What he left behind

Following the random-shooting death of 14-year-old Shaun Chrey, the 55th child under age 15 slain in Chicagoland this year, the Chicago Tribune reported on essays of his former classmates at Holy Angels School. After reading the original news report and the essays of his friends, it became obvious that he left something very special behind that we as a society need to embrace—self-esteem.

Whenever we choose to show love and generosity instead of hate and indifference, we have an opportunity to build someone’s self-esteem. In the students’ essays their disdain for gangs, drugs and guns as well as their respect for Carey’s life witnessed to the self-esteem that Carey helped build in them.

According to the Mendota Mental Health Institute, “A child learns his values first from his parents; they can show him in those small moments of togetherness that the world is a good, beautiful place in which to live.” Carey’s parents should be very proud. It is obvious that their son knew all about the beauty he possessed—his smile that would not be forgotten, his kindness, and his gifts of friendship and loyalty.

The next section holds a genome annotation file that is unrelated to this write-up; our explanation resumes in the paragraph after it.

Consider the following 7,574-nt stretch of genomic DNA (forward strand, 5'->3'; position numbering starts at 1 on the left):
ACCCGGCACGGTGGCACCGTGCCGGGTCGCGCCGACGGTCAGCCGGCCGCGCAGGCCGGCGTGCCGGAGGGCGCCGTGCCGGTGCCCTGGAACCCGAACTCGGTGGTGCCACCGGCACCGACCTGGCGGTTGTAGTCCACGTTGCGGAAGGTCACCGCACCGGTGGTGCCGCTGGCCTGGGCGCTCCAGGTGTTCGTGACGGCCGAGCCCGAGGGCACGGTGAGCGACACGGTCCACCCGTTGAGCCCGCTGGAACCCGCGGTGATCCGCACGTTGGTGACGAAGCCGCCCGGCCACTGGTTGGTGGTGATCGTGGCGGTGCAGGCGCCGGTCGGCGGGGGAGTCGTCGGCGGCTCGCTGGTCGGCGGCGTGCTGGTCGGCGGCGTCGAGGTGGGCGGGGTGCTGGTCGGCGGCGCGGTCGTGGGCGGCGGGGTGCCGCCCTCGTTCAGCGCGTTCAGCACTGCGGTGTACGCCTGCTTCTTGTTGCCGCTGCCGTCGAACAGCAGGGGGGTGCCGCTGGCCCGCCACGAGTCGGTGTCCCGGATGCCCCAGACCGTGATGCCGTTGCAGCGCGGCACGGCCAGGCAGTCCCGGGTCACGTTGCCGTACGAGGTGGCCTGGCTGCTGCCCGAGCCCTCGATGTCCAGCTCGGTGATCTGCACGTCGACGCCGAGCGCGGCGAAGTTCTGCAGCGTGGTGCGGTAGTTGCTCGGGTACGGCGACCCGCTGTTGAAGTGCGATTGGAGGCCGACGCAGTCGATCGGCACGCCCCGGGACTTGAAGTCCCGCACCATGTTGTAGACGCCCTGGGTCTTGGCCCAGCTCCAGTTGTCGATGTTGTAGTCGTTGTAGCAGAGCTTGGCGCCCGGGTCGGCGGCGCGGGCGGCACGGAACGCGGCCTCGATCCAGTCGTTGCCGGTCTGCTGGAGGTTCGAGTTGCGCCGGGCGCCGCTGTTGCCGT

Sometimes regardless of how well parents try to build self-esteem in their children, a general disrespect for life in our society can make wrong look right. Disrespect for the unique gifts, of each human life is the same whether it is found in racism, in drug or alcohol abuse, in abortions of convenience, in a blatant neglect of the aged, in a disregard for advertising and television viewing choices, and even in accepted degrading language.

While there are no laws we can enforce to create self-esteem so that people do not want to kill each other, we can change our society. We can love each other more and respect our differences; we can condemn laws which destroy us; we can teach our children that every choice they make affects another person; and we can applaud parents who raise children like Shaun Carey. Maybe then, the children who fear tomorrow can embrace the gift that Carey left behind.

Cathleen Cooke-Bothe

DeKalb Resident